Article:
Cruise visitors to Heidelberg Castle will be struck by the beautiful views offered by the castle's lofty location. From the Great Terrace, visitors have an amazing view of the city, the Neckar River and surrounding valley.
On the way to the Rhine River from Nuremberg, cruisers might find themselves on the Regnitz River (a tributary of the Main) stopping at the quaint town of Bamberg. Here, they can visit not one, but two princely palaces: the Old Court (or Alte Hofhaltung) and the New Residence. The Old Court, built in 1576, was the residence of the prince bishops Bamberg in the 16th and early-17th centuries. It still contains fragments of masonry from the original great hall and chapel of the 11th-century palace that used to occupy the same space. Today, most of the building is too dangerous to visit, but the lower level does house the Historical Museum of Bamberg. The open court was used to film scenes from the 2011 "The Three Musketeers" movie.
Across the street from the Old Court is the New Residence, built in two stages, the first in 1602, and the second between 1697 and 1703. The mixed Renaissance and Baroque palace served as a home to the prince bishop of the city during the 17th and 18th centuries. The building has over 40 rooms featuring beautiful stucco ceilings, and furniture, wall tapestries and life-sized portrait murals from the 17th and 18th centuries.
Between Rudesheim and Koblenz is a 40-mile-long stretch of the Rhine River dotted with castles on both sides. Its abundance of castles, fortresses and palaces (there are more than 40!) earned it a place on UNESCO's list of World Heritage Sites. Among the many Rhine River castles you'll spot during a scenic afternoon of cruising in this region are edifices with names like Ehrenfels, Rheinstein, Sooneck, Heimburg, Stahleck (now a youth hostel!) and Maus. Many are accompanied by legends, like Maus Tower so named because the cruel ruler who lived there was punished (and eaten alive) by an army of mice inside his tower for burning hundreds of peasants who had complained to him because they were starving.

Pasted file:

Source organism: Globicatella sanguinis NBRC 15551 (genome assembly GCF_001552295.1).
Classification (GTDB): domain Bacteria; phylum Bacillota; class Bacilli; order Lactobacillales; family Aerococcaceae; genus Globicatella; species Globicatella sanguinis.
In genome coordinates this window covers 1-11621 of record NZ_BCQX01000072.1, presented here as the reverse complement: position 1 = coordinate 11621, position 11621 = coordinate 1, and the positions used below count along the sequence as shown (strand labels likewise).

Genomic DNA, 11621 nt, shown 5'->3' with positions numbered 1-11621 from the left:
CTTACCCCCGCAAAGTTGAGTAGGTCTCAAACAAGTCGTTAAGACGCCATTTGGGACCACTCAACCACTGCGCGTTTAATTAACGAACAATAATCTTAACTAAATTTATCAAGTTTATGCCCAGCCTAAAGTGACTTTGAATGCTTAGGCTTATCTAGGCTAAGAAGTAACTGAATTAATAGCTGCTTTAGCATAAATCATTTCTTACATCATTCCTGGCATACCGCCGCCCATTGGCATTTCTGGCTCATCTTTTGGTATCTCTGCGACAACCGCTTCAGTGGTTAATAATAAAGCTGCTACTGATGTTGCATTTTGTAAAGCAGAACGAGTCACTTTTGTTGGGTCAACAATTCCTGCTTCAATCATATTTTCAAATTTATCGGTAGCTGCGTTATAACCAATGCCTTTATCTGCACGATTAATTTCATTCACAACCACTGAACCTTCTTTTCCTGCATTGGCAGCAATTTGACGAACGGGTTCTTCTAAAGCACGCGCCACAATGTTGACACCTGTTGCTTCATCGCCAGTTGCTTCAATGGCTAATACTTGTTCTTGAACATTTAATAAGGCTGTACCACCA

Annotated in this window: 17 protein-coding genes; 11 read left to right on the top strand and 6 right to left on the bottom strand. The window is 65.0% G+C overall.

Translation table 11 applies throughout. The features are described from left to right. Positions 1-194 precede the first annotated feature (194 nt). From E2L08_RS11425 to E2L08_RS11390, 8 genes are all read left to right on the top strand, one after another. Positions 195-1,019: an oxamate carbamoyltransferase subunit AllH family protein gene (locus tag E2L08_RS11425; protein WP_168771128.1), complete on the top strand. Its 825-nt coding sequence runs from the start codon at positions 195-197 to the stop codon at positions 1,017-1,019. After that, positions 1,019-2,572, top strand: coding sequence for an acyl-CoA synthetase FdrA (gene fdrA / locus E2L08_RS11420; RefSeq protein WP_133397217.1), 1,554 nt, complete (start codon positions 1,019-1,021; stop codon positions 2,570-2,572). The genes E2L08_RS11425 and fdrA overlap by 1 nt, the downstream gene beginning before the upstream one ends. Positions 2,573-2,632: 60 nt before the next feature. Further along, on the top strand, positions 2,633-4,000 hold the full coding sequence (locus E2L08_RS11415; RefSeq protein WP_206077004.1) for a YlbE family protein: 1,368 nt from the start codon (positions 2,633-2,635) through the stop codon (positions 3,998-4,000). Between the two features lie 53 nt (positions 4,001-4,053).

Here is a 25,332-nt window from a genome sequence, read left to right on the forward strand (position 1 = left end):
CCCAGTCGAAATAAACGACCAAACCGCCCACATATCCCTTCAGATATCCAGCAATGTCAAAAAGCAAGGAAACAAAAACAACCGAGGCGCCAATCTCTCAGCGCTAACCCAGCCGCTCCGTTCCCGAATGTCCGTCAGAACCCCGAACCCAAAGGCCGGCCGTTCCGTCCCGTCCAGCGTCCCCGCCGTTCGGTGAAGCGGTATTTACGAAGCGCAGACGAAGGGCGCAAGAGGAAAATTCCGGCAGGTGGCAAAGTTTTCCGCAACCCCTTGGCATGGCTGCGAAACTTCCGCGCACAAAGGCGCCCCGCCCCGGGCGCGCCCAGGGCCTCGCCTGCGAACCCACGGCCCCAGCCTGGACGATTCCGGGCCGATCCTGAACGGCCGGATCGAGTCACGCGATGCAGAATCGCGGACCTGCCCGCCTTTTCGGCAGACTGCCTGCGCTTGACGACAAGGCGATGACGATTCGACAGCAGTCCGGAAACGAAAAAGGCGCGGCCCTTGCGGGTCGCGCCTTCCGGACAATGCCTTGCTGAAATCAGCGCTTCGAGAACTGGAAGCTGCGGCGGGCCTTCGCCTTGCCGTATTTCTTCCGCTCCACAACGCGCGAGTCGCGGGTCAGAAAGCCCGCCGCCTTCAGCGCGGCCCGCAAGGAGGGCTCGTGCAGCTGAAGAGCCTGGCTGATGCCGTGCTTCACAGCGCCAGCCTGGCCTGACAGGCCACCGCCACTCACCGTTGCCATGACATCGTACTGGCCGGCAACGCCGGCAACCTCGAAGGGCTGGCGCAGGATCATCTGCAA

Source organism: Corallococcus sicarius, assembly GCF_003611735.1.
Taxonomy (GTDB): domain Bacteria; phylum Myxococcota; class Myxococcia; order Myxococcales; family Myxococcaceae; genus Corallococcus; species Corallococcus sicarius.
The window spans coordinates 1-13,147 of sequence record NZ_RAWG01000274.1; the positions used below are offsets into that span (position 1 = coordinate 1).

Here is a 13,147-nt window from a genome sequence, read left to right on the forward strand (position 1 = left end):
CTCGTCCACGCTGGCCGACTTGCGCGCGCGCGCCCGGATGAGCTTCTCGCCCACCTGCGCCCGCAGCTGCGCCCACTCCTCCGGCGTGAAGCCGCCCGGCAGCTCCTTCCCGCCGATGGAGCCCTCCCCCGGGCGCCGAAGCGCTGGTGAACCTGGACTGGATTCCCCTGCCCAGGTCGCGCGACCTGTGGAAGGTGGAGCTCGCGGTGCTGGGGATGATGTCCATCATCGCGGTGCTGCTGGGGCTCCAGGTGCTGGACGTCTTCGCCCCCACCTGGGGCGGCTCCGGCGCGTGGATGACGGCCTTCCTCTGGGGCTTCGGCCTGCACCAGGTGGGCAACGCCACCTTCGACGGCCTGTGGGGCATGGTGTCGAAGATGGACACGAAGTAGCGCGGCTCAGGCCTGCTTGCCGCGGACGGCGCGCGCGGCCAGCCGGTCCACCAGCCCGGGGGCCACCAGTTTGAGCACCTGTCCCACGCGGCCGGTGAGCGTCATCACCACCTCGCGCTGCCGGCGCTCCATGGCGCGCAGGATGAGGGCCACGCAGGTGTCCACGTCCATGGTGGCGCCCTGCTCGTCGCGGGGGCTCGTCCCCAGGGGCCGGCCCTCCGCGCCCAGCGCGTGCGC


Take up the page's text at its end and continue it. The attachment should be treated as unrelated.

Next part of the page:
River cruisers won't get to visit any of the castles on this portion of the Rhine (with one or two exceptions that are located either near Rudesheim or Koblenz), but the dizzying back and forth of castle upon castle on both banks of the Rhine is an experience you don't want to miss.
Built on the ruins of a medieval castle, Augustusburg Palace was built between 1725 and 1768 for the Archbishop of Cologne and is considered a masterpiece of German Rococo architecture and art. A highlight of any visit is the beautiful staircase, designed by the same architect who did the Wurzbgurg Residence staircase, and the ceiling frescoes. Much of the furniture and tapestries on display, while of the same period, are not original to the palace as most furnishings were sold off to pay the archbishop's debt after he died.
Just a short walk from the palace is the smaller Falkenlust Hunting Lodge, which is far bigger than anything you'd normally envision as a lodge! Built from 1729 to 1737 in a more secluded area, the lodge was designed for the archbishop to enjoy his passion for falconry.
Both Augustusburg Palace and the Falkenlust Hunting Lodge together were added to UNESCO's World Heritage List in 1984.
Located at one end of the 40-mile stretch of the Upper Middle Rhine River valley, Marksburg Castle is the only Rhine fortress never destroyed (though it was damaged by artillery fire during World War II). Because it was never destroyed, Marksburg maintains an authentic medieval feel. The foundations of the castle date back to 1100, but most of the current building was built in the 14th and 15th centuries. It was used more for protection than as a residence, though it has also been used as a prison and barracks for soldiers. Today the structure houses a museum and serves as the headquarters of the German Castles Association. A tour of Marksburg includes the kitchen, wine cellar, bed chambers, Great Hall, armoury, blacksmith's workshop, and small and great batteries.
Visits to Marksburg Castle usually start from the river cruise port of Koblenz.
Updated November 21, 2019